Procrastination is the avoidance of doing a task that needs to be accomplished. It is the practice of doing more pleasurable things in place of less pleasurable ones, or carrying out less urgent tasks instead of more urgent ones, thus putting off impending tasks to a later time. Everyone procrastinates sometimes, but 20 percent of people chronically avoid difficult tasks and deliberately look for distractions—which, unfortunately, are increasingly available.
We all procrastinate at some time or another, and researchers suggest that the problem can be particularly pronounced among students. An estimated 25 to 75 percent of students procrastinate on academic work. One 2007 study found that a whopping 80 to 95 percent of students procrastinated on a regular basis, particularly when it came to completing assignments and coursework. According to Ferrari, Johnson, and McCown, there are some major cognitive distortions that lead to academic procrastination.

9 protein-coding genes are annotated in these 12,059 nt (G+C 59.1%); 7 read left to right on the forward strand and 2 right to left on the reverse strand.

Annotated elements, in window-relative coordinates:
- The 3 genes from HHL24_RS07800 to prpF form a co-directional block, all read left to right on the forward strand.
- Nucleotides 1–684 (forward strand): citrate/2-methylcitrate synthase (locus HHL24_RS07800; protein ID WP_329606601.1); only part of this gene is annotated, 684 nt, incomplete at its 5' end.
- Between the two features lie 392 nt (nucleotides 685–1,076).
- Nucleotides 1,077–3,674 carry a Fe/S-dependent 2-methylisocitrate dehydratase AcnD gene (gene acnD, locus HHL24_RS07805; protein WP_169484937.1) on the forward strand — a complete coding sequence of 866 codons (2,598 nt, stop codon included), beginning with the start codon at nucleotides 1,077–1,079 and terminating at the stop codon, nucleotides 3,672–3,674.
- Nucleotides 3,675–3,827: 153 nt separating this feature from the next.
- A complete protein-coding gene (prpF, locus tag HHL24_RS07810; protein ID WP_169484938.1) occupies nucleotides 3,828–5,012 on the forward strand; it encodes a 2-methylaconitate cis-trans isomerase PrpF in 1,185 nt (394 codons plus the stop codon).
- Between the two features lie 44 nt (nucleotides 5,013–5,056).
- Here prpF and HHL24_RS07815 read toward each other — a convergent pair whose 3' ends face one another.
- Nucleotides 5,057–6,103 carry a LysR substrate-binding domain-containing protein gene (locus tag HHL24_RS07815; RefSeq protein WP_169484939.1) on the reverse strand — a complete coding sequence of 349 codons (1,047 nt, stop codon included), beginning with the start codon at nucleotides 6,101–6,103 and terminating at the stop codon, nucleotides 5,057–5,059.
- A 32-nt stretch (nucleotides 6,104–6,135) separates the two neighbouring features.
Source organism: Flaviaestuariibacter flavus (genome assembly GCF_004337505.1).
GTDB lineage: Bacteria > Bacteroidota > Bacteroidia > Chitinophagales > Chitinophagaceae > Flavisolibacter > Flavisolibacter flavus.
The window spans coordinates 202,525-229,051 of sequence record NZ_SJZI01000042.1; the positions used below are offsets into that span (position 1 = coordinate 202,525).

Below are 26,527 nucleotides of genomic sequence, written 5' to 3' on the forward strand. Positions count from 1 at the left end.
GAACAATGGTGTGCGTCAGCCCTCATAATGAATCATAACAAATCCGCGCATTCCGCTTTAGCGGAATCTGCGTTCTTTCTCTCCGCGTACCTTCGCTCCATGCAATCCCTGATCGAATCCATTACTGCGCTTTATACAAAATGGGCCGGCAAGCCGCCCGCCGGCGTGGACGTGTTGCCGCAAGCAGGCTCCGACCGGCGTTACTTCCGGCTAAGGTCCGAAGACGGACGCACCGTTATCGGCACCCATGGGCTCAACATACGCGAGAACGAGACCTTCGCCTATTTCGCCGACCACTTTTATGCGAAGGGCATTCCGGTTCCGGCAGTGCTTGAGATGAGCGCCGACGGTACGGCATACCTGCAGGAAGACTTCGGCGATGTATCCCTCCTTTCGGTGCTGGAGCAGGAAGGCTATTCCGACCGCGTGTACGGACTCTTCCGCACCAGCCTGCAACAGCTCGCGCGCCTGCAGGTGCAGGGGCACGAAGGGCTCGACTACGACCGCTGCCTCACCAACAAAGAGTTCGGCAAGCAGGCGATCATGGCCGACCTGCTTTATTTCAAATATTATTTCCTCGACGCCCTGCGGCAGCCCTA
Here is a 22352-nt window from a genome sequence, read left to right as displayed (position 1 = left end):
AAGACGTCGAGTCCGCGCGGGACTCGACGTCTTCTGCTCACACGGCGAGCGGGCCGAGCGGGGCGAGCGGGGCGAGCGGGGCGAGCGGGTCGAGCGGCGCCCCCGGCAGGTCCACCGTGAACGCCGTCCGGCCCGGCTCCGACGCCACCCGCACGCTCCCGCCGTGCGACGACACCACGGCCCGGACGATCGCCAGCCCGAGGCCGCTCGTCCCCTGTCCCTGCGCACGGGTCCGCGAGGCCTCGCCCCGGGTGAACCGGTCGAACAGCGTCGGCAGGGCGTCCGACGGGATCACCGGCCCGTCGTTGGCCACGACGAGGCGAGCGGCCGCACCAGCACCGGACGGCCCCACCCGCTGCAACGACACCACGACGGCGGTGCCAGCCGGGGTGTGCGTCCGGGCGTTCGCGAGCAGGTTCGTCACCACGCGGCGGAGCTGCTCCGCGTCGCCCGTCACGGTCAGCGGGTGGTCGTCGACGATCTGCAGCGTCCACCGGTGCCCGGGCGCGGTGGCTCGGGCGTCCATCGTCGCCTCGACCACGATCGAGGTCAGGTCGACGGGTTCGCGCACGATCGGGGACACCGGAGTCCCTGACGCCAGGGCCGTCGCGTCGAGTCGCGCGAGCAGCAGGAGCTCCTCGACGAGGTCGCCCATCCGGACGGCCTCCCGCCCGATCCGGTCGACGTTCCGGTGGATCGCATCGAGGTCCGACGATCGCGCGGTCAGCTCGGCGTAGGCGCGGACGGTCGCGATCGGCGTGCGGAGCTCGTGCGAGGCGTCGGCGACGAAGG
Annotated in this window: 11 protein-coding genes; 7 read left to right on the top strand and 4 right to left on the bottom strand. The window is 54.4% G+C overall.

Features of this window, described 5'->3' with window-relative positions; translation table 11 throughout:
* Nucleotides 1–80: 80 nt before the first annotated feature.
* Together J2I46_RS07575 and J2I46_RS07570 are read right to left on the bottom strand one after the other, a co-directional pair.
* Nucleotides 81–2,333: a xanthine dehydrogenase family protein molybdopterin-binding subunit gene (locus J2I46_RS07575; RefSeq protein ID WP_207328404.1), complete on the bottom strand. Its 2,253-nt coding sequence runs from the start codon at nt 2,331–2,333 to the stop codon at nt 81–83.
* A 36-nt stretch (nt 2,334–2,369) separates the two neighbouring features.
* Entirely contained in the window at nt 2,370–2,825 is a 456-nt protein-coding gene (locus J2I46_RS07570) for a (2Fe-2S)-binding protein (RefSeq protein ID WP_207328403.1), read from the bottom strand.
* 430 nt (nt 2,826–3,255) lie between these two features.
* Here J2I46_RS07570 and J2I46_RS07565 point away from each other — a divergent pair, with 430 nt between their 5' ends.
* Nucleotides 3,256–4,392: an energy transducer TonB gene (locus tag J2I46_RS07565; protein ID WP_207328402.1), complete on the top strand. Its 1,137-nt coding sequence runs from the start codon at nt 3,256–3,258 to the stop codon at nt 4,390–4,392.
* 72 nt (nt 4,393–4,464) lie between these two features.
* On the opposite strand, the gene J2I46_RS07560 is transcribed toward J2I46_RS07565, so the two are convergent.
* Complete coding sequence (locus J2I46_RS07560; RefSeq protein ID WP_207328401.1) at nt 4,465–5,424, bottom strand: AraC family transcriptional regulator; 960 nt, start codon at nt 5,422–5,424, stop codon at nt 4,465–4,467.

Procrastination can have a serious impact on a number of life areas, including a person’s mental health. In a 2007 study, researchers found that at the beginning of the semester, students who were procrastinators reported less illness and lower stress levels than non-procrastinators. This changed dramatically by the end of the term, when procrastinators reported higher levels of stress and illness. Not only can procrastination have a negative impact on your health; it can also harm your social relationships. By putting things off, you are placing a burden on the people around you.